“We wanted more. We knocked the butt ends of our forks against the table, tapped are spoons against our empty bowls; we were hungry. We wanted more volume, more riots. We turned up the knob on the TV until our ears ached with the shouts of angry men. We wanted more music on the radio; we wanted beats, we wanted rock. We wanted muscles on our skinny arms. We had bird bones, hollow and light, and we wanted more density, more weight. We were six matching hands, six stomping feet; we were brothers, boys, three little kings locked in a feud for more.
We wanted more flash, more blood, more warmth.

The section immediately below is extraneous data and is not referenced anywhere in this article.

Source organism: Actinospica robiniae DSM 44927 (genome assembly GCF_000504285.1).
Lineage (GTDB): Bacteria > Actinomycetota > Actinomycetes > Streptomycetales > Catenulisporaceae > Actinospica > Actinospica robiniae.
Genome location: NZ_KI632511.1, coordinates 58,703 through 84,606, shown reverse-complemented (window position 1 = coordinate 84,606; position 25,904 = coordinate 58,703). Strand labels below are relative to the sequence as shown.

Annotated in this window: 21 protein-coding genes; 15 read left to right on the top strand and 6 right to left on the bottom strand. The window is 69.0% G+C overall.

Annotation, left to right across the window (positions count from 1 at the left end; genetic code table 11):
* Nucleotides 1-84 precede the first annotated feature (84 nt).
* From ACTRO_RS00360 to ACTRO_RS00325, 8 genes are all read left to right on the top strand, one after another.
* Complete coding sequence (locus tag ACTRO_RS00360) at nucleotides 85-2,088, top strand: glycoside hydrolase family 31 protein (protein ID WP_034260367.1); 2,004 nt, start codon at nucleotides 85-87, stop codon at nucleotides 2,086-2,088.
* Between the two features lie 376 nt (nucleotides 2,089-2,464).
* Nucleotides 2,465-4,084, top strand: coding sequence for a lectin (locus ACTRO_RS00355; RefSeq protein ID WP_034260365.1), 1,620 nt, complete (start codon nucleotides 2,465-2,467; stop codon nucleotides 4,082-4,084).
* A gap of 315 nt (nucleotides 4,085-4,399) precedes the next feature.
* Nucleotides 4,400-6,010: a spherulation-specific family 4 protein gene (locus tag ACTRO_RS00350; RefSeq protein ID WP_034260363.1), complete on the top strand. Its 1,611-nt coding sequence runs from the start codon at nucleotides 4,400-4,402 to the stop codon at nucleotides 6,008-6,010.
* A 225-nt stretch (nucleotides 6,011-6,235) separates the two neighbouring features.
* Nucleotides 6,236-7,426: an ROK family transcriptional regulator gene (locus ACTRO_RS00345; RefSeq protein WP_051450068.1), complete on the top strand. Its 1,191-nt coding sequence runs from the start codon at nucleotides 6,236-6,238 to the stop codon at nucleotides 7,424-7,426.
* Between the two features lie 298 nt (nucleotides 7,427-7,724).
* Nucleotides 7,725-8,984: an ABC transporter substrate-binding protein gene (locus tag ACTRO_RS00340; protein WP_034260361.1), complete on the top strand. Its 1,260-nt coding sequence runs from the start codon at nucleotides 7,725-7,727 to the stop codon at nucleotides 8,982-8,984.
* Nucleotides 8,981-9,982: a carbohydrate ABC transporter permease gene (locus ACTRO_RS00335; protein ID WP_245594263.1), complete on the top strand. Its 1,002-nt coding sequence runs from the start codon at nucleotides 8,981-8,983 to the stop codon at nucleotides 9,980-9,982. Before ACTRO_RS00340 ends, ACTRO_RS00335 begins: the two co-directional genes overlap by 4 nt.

Always more, always hungrily scratching for more. But there were times, quiet moments, when our mother was sleeping, when she hadn’t slept for two days, and any noise, any stair creak, any shut door, any stifled laugh, any voice at all might wake her, those crystal, still mornings, when we wanted to protect her, this confused goose of a woman, this stumbler, this gusher, with her backaches and headaches and her tired, tired ways, this uprooted Brooklyn creature, this tough talker, always with tears when she told us she loved us, her mixed up love, her needy love, her warmth, those mornings when sunlight found the cracks in our blinds and laid it self down in crisp strips on our carpet, those quiet mornings when we’d fix ourselves oatmeal and sprawl onto our stomachs with crayons and paper, with glass marbles that we were careful not to rattle, when our mother was sleeping, when the air did not smell like sweat or breath or mold, when the air was still and light, those mornings when silence was our secret game and our gift and our sole accomplishment – we wanted less : less weight, less work, less noise, less father, less muscles and skin and hair. We wanted nothing, just this, just this.”